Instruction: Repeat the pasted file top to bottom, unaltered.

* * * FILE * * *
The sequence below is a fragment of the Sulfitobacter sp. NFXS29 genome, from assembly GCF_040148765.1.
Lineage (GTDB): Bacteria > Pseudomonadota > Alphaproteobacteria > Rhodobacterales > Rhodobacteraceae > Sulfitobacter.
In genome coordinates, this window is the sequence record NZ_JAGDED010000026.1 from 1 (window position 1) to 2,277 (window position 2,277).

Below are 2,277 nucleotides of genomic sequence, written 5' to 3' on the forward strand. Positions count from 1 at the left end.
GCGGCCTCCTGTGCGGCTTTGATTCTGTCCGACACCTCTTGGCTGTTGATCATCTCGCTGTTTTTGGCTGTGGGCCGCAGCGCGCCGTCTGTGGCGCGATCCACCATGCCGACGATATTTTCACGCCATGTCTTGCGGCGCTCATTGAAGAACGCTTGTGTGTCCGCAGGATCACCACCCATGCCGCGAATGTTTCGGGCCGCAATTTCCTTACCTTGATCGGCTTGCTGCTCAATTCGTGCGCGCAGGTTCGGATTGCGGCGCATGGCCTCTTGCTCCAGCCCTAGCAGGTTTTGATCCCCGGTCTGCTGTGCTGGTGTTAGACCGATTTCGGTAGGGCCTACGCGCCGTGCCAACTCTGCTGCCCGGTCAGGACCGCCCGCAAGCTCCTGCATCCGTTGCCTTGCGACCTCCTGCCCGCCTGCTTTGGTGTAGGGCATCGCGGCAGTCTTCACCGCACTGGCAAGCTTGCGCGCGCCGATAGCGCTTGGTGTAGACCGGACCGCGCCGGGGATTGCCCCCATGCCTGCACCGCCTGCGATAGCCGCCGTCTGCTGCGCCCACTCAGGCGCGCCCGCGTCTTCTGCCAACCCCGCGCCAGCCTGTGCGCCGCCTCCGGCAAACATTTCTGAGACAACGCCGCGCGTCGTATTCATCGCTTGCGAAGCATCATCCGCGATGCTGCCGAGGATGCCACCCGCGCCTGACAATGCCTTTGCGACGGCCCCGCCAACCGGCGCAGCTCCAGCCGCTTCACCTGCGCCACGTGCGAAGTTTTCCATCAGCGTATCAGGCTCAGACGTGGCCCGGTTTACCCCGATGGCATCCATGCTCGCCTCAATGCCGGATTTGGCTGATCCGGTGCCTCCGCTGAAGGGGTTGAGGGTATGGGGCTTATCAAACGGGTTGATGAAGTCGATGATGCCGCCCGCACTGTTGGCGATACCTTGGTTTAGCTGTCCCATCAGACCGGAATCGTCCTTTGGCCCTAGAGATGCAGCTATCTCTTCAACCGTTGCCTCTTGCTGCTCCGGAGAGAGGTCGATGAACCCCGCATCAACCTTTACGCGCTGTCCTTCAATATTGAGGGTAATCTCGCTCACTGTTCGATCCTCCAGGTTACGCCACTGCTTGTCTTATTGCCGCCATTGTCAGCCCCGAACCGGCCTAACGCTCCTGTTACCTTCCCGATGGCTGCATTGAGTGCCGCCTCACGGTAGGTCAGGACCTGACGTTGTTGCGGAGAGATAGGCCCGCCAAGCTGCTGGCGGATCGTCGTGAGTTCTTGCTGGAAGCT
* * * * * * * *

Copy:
The sequence below is a fragment of the Sulfitobacter sp. NFXS29 genome, from assembly GCF_040148765.1.
Lineage (GTDB): Bacteria > Pseudomonadota > Alphaproteobacteria > Rhodobacterales > Rhodobacteraceae > Sulfitobacter.
In genome coordinates, this window is the sequence record NZ_JAGDED010000026.1 from 1 (window position 1) to 2,277 (window position 2,277).

Below are 2,277 nucleotides of genomic sequence, written 5' to 3' on the forward strand. Positions count from 1 at the left end.
GCGGCCTCCTGTGCGGCTTTGATTCTGTCCGACACCTCTTGGCTGTTGATCATCTCGCTGTTTTTGGCTGTGGGCCGCAGCGCGCCGTCTGTGGCGCGATCCACCATGCCGACGATATTTTCACGCCATGTCTTGCGGCGCTCATTGAAGAACGCTTGTGTGTCCGCAGGATCACCACCCATGCCGCGAATGTTTCGGGCCGCAATTTCCTTACCTTGATCGGCTTGCTGCTCAATTCGTGCGCGCAGGTTCGGATTGCGGCGCATGGCCTCTTGCTCCAGCCCTAGCAGGTTTTGATCCCCGGTCTGCTGTGCTGGTGTTAGACCGATTTCGGTAGGGCCTACGCGCCGTGCCAACTCTGCTGCCCGGTCAGGACCGCCCGCAAGCTCCTGCATCCGTTGCCTTGCGACCTCCTGCCCGCCTGCTTTGGTGTAGGGCATCGCGGCAGTCTTCACCGCACTGGCAAGCTTGCGCGCGCCGATAGCGCTTGGTGTAGACCGGACCGCGCCGGGGATTGCCCCCATGCCTGCACCGCCTGCGATAGCCGCCGTCTGCTGCGCCCACTCAGGCGCGCCCGCGTCTTCTGCCAACCCCGCGCCAGCCTGTGCGCCGCCTCCGGCAAACATTTCTGAGACAACGCCGCGCGTCGTATTCATCGCTTGCGAAGCATCATCCGCGATGCTGCCGAGGATGCCACCCGCGCCTGACAATGCCTTTGCGACGGCCCCGCCAACCGGCGCAGCTCCAGCCGCTTCACCTGCGCCACGTGCGAAGTTTTCCATCAGCGTATCAGGCTCAGACGTGGCCCGGTTTACCCCGATGGCATCCATGCTCGCCTCAATGCCGGATTTGGCTGATCCGGTGCCTCCGCTGAAGGGGTTGAGGGTATGGGGCTTATCAAACGGGTTGATGAAGTCGATGATGCCGCCCGCACTGTTGGCGATACCTTGGTTTAGCTGTCCCATCAGACCGGAATCGTCCTTTGGCCCTAGAGATGCAGCTATCTCTTCAACCGTTGCCTCTTGCTGCTCCGGAGAGAGGTCGATGAACCCCGCATCAACCTTTACGCGCTGTCCTTCAATATTGAGGGTAATCTCGCTCACTGTTCGATCCTCCAGGTTACGCCACTGCTTGTCTTATTGCCGCCATTGTCAGCCCCGAACCGGCCTAACGCTCCTGTTACCTTCCCGATGGCTGCATTGAGTGCCGCCTCACGGTAGGTCAGGACCTGACGTTGTTGCGGAGAGATAGGCCCGCCAAGCTGCTGGCGGATCGTCGTGAGTTCTTGCTGGAAGCT